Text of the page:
Second-hand smoke, cotinine levels, and risk of circulatory mortality in a large cohort study of never-smokers

Valentina Gallo, David Neasham, Luisa Airoldi, Pietro Ferrari, Mazda Jenab, Paolo Boffetta, Kim Overvad, Anne Tjønneland, Francoise Clavel-Chapelon, Heiner Boeing, Valeria Pala, Domenico Palli, Salvatore Panico, Rosario Tumino, Larraitz Arriola, Eiliv Lund, Bas Bueno-De-Mesquita, Petra H. Peeters, Olle Melander, Goran HallmansElio Riboli, Rodolfo Saracci, Paolo Vineis

Research output: Contribution to journalArticle

Abstract

BACKGROUND:: Exposure to second-hand smoke has been shown to be associated with increased cardiovascular mortality in several, but not all, epidemiologic studies. Our aim was to investigate the risk of circulatory death associated with exposure to second-hand smoke in never-smokers in a very large prospective study, the European Prospective Investigation into Cancer and Nutrition. A secondary aim was to use cotinine levels for cross-validating self-reported second-hand smoke exposure. METHODS:: Cox proportional hazard models were used to investigate the risk of death due to circulatory causes associated with second-hand smoke exposure in 135,233 never-smokers. Exposure to second-hand smoke was assessed through a questionnaire at enrollment and then validated against plasma cotinine measurements in a subsample. RESULTS:: Study participants who reported second-hand smoke exposure at home had higher cotinine levels (median plasma cotinine concentration in exposed = 0.82 μg/L; in those unexposed 0.02 μg/L). Second-hand smoke exposure at home was associated with an increased risk of dying from cardiovascular diseases (hazard ratio [HR] = 1.38 [95% confidence interval = 1.01-1.90]), all circulatory diseases (1.28 [0.98-1.69]), and coronary heart disease (1.31 [0.83-2.08]) after adjustment for age, sex, education, physical activity, and body mass index. Dose-response relationships were observed between exposure to second-hand smoke at home and risk of circulatory death (HR per each additional hour/d = 1.25 [1.04-1.50]). Having a partner who smokes more than 30 cigarettes per day considerably increased the risk of a circulatory death (2.94 [1.11-7.78]). Second-hand smoke exposure at home was not associated with total mortality (1.03 [0.93-1.13]). DISCUSSION:: Exposure to second-hand smoke at home (as confirmed by plasma cotinine levels) increases the risk of cardiovascular mortality.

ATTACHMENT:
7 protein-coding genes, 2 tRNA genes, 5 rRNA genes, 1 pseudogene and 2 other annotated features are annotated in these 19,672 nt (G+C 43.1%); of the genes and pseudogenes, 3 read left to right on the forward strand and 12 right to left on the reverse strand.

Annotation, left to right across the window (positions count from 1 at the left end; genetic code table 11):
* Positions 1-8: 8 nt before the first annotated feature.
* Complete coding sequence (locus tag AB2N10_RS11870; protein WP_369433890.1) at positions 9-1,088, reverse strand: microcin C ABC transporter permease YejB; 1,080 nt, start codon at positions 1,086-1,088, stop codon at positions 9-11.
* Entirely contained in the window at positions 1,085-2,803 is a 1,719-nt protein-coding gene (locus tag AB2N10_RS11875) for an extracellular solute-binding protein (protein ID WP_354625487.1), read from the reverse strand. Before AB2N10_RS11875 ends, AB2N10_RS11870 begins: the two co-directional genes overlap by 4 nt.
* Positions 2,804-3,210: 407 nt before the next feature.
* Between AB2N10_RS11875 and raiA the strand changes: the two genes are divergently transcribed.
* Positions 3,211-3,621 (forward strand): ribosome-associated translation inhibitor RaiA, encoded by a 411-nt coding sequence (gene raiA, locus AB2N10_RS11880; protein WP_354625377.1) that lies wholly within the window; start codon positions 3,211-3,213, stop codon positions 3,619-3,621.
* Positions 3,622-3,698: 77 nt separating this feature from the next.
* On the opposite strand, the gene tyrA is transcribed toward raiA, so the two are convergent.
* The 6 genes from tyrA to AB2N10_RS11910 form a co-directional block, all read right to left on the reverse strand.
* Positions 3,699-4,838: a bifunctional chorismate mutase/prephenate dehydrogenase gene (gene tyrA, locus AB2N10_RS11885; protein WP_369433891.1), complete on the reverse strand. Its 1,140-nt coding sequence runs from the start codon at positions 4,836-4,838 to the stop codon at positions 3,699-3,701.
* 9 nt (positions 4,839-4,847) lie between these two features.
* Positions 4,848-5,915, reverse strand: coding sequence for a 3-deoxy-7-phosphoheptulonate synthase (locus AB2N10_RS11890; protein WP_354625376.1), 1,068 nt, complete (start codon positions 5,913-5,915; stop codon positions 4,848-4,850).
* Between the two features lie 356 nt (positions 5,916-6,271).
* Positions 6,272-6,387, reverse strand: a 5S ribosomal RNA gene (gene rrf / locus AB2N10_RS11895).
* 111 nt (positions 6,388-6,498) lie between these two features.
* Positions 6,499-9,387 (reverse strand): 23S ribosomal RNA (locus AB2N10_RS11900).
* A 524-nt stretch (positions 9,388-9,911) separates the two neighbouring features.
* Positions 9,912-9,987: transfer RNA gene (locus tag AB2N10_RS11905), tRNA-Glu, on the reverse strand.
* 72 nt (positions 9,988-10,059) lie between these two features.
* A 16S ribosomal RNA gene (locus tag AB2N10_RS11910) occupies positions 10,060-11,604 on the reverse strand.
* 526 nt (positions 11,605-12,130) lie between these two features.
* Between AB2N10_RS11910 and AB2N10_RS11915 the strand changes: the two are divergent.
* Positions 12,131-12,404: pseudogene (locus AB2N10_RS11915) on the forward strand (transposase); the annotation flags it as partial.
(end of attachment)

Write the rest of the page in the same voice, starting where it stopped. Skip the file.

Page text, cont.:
Original languageEnglish
Pages (from-to)207-214
Number of pages8
JournalEpidemiology
Volume21
Issue number2
DOIs
Publication statusPublished - Mar 2010

ASJC Scopus subject areas

  • Epidemiology

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    Gallo, V., Neasham, D., Airoldi, L., Ferrari, P., Jenab, M., Boffetta, P., Overvad, K., Tjønneland, A., Clavel-Chapelon, F., Boeing, H., Pala, V., Palli, D., Panico, S., Tumino, R., Arriola, L., Lund, E., Bueno-De-Mesquita, B., Peeters, P. H., Melander, O., ... Vineis, P. (2010). Second-hand smoke, cotinine levels, and risk of circulatory mortality in a large cohort study of never-smokers. Epidemiology, 21(2), 207-214. https://doi.org/10.1097/EDE.0b013e3181c9fdad